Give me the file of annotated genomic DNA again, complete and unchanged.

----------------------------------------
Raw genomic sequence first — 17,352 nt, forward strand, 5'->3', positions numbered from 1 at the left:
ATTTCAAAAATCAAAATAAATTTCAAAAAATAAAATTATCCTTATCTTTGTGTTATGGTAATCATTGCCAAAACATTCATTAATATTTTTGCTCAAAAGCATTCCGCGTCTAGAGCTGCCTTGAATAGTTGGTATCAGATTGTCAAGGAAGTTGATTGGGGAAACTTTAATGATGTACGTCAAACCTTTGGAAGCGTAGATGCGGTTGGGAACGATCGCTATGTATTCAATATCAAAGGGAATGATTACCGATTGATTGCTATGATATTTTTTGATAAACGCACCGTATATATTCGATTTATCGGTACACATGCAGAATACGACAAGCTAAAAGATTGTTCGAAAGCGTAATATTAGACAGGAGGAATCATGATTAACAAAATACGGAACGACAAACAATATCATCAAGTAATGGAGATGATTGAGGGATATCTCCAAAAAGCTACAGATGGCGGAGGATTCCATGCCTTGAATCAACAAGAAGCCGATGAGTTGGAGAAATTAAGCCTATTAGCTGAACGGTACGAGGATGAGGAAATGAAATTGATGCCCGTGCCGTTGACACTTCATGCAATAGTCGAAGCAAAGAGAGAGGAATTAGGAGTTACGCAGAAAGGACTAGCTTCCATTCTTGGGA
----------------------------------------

Raw genomic sequence first — 17,352 nt, forward strand, 5'->3', positions numbered from 1 at the left:
ATTTCAAAAATCAAAATAAATTTCAAAAAATAAAATTATCCTTATCTTTGTGTTATGGTAATCATTGCCAAAACATTCATTAATATTTTTGCTCAAAAGCATTCCGCGTCTAGAGCTGCCTTGAATAGTTGGTATCAGATTGTCAAGGAAGTTGATTGGGGAAACTTTAATGATGTACGTCAAACCTTTGGAAGCGTAGATGCGGTTGGGAACGATCGCTATGTATTCAATATCAAAGGGAATGATTACCGATTGATTGCTATGATATTTTTTGATAAACGCACCGTATATATTCGATTTATCGGTACACATGCAGAATACGACAAGCTAAAAGATTGTTCGAAAGCGTAATATTAGACAGGAGGAATCATGATTAACAAAATACGGAACGACAAACAATATCATCAAGTAATGGAGATGATTGAGGGATATCTCCAAAAAGCTACAGATGGCGGAGGATTCCATGCCTTGAATCAACAAGAAGCCGATGAGTTGGAGAAATTAAGCCTATTAGCTGAACGGTACGAGGATGAGGAAATGAAATTGATGCCCGTGCCGTTGACACTTCATGCAATAGTCGAAGCAAAGAGAGAGGAATTAGGAGTTACGCAGAAAGGACTAGCTTCCATTCTTGGGA